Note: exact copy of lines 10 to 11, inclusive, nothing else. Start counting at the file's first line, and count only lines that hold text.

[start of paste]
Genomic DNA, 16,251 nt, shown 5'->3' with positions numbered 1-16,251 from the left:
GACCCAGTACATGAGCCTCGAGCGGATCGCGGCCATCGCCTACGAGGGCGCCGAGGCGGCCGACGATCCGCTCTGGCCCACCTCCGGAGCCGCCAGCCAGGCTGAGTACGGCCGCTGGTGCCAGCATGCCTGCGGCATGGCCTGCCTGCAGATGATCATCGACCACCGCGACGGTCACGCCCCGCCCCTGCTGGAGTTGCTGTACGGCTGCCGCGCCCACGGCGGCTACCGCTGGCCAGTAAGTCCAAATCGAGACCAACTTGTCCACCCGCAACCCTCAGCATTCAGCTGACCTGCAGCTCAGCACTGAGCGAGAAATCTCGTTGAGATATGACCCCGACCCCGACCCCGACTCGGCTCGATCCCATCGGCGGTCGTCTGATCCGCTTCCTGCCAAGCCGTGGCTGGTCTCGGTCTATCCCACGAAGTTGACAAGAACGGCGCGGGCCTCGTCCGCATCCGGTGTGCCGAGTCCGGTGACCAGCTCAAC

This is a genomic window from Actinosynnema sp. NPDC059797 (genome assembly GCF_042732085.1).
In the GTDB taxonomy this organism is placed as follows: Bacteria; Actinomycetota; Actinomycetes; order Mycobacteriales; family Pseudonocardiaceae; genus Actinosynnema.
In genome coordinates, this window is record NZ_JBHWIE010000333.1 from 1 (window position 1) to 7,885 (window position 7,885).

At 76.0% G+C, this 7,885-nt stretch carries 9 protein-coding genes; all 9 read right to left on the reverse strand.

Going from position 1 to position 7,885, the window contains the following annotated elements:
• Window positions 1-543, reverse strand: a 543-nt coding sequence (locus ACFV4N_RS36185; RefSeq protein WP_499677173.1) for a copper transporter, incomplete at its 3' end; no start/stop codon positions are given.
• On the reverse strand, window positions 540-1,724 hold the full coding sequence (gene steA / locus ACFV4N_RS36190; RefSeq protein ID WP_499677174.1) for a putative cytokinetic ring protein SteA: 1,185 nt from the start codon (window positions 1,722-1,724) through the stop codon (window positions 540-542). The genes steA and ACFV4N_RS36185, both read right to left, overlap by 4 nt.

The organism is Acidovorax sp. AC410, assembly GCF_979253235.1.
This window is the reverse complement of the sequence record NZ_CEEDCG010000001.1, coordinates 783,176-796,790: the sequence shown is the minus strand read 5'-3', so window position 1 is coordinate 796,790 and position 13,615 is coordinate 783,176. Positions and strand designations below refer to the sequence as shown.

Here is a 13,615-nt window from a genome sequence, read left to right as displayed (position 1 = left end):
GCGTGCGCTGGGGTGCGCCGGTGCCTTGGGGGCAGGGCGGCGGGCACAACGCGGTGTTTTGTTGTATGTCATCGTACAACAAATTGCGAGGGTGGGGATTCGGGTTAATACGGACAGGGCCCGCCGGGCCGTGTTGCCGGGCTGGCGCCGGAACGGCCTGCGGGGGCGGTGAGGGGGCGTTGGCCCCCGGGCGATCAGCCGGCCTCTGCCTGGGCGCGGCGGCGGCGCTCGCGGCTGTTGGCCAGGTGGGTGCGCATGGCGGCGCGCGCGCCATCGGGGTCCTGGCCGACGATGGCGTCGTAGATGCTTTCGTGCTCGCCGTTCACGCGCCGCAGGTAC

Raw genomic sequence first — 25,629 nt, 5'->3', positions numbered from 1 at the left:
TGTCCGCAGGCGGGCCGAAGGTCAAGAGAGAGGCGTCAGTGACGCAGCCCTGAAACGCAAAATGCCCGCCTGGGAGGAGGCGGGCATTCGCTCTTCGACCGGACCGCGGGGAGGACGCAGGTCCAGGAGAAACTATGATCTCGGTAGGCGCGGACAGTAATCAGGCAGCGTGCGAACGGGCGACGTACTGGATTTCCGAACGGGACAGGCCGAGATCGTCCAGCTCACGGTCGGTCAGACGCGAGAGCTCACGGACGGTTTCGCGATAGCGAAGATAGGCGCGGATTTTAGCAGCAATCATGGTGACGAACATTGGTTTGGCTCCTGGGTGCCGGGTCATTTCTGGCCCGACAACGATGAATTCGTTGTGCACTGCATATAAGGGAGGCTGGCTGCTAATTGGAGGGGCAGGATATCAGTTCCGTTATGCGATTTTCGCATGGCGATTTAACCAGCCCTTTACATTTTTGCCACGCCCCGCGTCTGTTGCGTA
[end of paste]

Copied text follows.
The organism is Acidovorax sp. AC410, assembly GCF_979253235.1.
This window is the reverse complement of the sequence record NZ_CEEDCG010000001.1, coordinates 783,176-796,790: the sequence shown is the minus strand read 5'-3', so window position 1 is coordinate 796,790 and position 13,615 is coordinate 783,176. Positions and strand designations below refer to the sequence as shown.